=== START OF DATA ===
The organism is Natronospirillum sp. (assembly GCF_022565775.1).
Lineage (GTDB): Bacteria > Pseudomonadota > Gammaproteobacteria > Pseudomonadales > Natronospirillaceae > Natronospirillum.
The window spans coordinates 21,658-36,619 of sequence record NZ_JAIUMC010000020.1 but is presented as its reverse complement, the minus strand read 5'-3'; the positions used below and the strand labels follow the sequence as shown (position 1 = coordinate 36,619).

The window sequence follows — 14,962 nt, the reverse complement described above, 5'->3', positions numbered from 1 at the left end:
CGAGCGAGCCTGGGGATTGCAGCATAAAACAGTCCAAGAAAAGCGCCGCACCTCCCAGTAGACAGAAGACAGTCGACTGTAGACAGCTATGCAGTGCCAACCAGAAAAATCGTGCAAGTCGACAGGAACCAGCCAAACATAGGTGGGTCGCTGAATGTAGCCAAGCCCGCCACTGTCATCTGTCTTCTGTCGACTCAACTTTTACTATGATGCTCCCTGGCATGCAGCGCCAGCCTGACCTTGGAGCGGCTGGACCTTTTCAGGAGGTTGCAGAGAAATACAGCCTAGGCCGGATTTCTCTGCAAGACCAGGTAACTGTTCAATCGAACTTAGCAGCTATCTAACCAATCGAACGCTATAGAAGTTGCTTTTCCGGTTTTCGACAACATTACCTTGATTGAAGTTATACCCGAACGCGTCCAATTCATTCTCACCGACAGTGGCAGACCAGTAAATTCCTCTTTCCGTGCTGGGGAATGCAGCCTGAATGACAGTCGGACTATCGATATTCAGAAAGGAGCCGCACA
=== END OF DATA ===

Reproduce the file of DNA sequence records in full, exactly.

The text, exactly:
The organism is Natronospirillum sp. (assembly GCF_022565775.1).
Lineage (GTDB): Bacteria > Pseudomonadota > Gammaproteobacteria > Pseudomonadales > Natronospirillaceae > Natronospirillum.
The window spans coordinates 21,658-36,619 of sequence record NZ_JAIUMC010000020.1 but is presented as its reverse complement, the minus strand read 5'-3'; the positions used below and the strand labels follow the sequence as shown (position 1 = coordinate 36,619).

The window sequence follows — 14,962 nt, the reverse complement described above, 5'->3', positions numbered from 1 at the left end:
CGAGCGAGCCTGGGGATTGCAGCATAAAACAGTCCAAGAAAAGCGCCGCACCTCCCAGTAGACAGAAGACAGTCGACTGTAGACAGCTATGCAGTGCCAACCAGAAAAATCGTGCAAGTCGACAGGAACCAGCCAAACATAGGTGGGTCGCTGAATGTAGCCAAGCCCGCCACTGTCATCTGTCTTCTGTCGACTCAACTTTTACTATGATGCTCCCTGGCATGCAGCGCCAGCCTGACCTTGGAGCGGCTGGACCTTTTCAGGAGGTTGCAGAGAAATACAGCCTAGGCCGGATTTCTCTGCAAGACCAGGTAACTGTTCAATCGAACTTAGCAGCTATCTAACCAATCGAACGCTATAGAAGTTGCTTTTCCGGTTTTCGACAACATTACCTTGATTGAAGTTATACCCGAACGCGTCCAATTCATTCTCACCGACAGTGGCAGACCAGTAAATTCCTCTTTCCGTGCTGGGGAATGCAGCCTGAATGACAGTCGGACTATCGATATTCAGAAAGGAGCCGCACA